Researchers are now planning a number of new clinical studies, including assessing morphological variability in healthy people to get a sense of how this measure varies among a normal population. (The existing research was done on recordings from patients with a history of heart disease.) In addition, the team is modifying the algorithm to shorten the amount of data needed to make the predictions from about 10 hours’ worth of EKG data to less than one. “We hope to get it down to half an hour, which is within the realm of a doctor’s visit,” says Guttag.
They also want to determine whether measuring morphological variability in patients at high risk of developing cardiovascular disease can predict risk of heart attack or death in those who have not yet had a cardiac event.
“It’s an extra test, but it’s one that is cheap, because the data is already available and the analysis can be performed on existing computers,” says Guttag. But the technology still faces a number of hurdles. A prospective trial is needed to confirm that morphological variability is a clinically useful marker. And researchers need to figure out how cardiologists can easily access and analyze the information–the different devices currently used to record EKGs typically lock the data behind protective software.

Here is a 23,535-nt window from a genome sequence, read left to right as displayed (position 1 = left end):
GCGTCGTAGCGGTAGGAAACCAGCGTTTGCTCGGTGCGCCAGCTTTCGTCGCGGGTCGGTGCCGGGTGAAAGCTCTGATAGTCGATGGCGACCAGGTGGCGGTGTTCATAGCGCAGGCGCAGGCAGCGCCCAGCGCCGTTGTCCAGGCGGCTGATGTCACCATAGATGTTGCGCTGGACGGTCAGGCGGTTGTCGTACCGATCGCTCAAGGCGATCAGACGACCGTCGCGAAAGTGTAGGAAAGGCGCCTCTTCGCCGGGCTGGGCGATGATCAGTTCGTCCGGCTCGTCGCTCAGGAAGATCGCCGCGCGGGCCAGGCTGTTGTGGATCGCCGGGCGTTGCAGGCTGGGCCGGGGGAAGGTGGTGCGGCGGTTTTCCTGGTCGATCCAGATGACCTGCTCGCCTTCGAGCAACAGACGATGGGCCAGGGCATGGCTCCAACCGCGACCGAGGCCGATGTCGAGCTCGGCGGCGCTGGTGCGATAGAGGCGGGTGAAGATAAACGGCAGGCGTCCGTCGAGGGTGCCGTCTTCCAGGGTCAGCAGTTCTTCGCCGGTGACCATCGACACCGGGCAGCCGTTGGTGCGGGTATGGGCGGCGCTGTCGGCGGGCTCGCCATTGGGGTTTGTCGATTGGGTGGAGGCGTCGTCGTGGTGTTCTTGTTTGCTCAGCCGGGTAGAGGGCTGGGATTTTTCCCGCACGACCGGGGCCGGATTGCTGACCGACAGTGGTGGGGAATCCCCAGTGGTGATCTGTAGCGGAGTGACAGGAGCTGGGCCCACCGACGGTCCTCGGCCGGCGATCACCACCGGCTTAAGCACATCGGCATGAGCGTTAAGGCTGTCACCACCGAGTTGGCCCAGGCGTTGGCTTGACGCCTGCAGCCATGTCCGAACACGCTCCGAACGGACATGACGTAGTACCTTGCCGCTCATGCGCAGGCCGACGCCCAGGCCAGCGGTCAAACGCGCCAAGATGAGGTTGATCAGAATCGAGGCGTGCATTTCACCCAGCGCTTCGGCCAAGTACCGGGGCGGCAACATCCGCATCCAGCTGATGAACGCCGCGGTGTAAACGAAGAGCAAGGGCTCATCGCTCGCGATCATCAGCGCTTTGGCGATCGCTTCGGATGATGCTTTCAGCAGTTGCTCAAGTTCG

In the longer term, the researchers aim to incorporate this type of analysis into a new generation of heart monitors currently under development. These monitors are intended to be so small, cheap, and easy to use that people wear them all the time–similar to the heart-rate monitors athletes often wear but able to collect more sophisticated information.
The team is collaborating with Texas Instruments to develop a wearable monitor with an embedded chip to calculate morphological variability in real time. Such a device might be used to signal a patient to take additional medication or signal an implanted device to deliver a jolt of electricity to the heart.
Cardiologists themselves may prove to be a serious obstacle in bringing this type of analysis to clinical practice. Not only is morphological variability too subtle a measure to detect visually, it is not yet clear what it represents physically in the heart. “It’s going to be difficult for a nonengineer to link this measurement to specific abnormal electrophysiological phenomena,” says Couderc. “That needs to be clarified and communicated to the medical field.”